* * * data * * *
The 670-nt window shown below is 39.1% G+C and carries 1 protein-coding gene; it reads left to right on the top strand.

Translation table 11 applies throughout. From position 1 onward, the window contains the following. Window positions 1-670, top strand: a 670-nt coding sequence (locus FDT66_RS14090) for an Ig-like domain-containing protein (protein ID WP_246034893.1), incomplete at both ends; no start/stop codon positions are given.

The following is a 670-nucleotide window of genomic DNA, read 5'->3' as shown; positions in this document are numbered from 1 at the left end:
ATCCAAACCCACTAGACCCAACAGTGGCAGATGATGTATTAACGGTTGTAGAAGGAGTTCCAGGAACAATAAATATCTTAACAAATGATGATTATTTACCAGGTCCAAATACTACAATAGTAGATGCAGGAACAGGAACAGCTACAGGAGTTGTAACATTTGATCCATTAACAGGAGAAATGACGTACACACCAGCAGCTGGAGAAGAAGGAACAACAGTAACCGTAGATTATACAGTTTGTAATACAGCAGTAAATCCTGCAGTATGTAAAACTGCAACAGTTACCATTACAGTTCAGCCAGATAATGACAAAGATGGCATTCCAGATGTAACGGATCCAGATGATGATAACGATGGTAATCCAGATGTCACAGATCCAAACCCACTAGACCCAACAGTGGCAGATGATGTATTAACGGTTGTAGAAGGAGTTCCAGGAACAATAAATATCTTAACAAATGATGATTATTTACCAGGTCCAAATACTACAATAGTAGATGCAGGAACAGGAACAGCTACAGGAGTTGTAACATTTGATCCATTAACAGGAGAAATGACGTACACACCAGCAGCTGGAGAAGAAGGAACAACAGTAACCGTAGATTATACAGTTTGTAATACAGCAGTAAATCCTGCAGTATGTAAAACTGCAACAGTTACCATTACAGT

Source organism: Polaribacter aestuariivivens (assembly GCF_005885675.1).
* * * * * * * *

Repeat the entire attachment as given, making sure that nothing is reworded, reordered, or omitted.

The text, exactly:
The 670-nt window shown below is 39.1% G+C and carries 1 protein-coding gene; it reads left to right on the top strand.

Translation table 11 applies throughout. From position 1 onward, the window contains the following. Window positions 1-670, top strand: a 670-nt coding sequence (locus FDT66_RS14090) for an Ig-like domain-containing protein (protein ID WP_246034893.1), incomplete at both ends; no start/stop codon positions are given.

The following is a 670-nucleotide window of genomic DNA, read 5'->3' as shown; positions in this document are numbered from 1 at the left end:
ATCCAAACCCACTAGACCCAACAGTGGCAGATGATGTATTAACGGTTGTAGAAGGAGTTCCAGGAACAATAAATATCTTAACAAATGATGATTATTTACCAGGTCCAAATACTACAATAGTAGATGCAGGAACAGGAACAGCTACAGGAGTTGTAACATTTGATCCATTAACAGGAGAAATGACGTACACACCAGCAGCTGGAGAAGAAGGAACAACAGTAACCGTAGATTATACAGTTTGTAATACAGCAGTAAATCCTGCAGTATGTAAAACTGCAACAGTTACCATTACAGTTCAGCCAGATAATGACAAAGATGGCATTCCAGATGTAACGGATCCAGATGATGATAACGATGGTAATCCAGATGTCACAGATCCAAACCCACTAGACCCAACAGTGGCAGATGATGTATTAACGGTTGTAGAAGGAGTTCCAGGAACAATAAATATCTTAACAAATGATGATTATTTACCAGGTCCAAATACTACAATAGTAGATGCAGGAACAGGAACAGCTACAGGAGTTGTAACATTTGATCCATTAACAGGAGAAATGACGTACACACCAGCAGCTGGAGAAGAAGGAACAACAGTAACCGTAGATTATACAGTTTGTAATACAGCAGTAAATCCTGCAGTATGTAAAACTGCAACAGTTACCATTACAGT

Source organism: Polaribacter aestuariivivens (assembly GCF_005885675.1).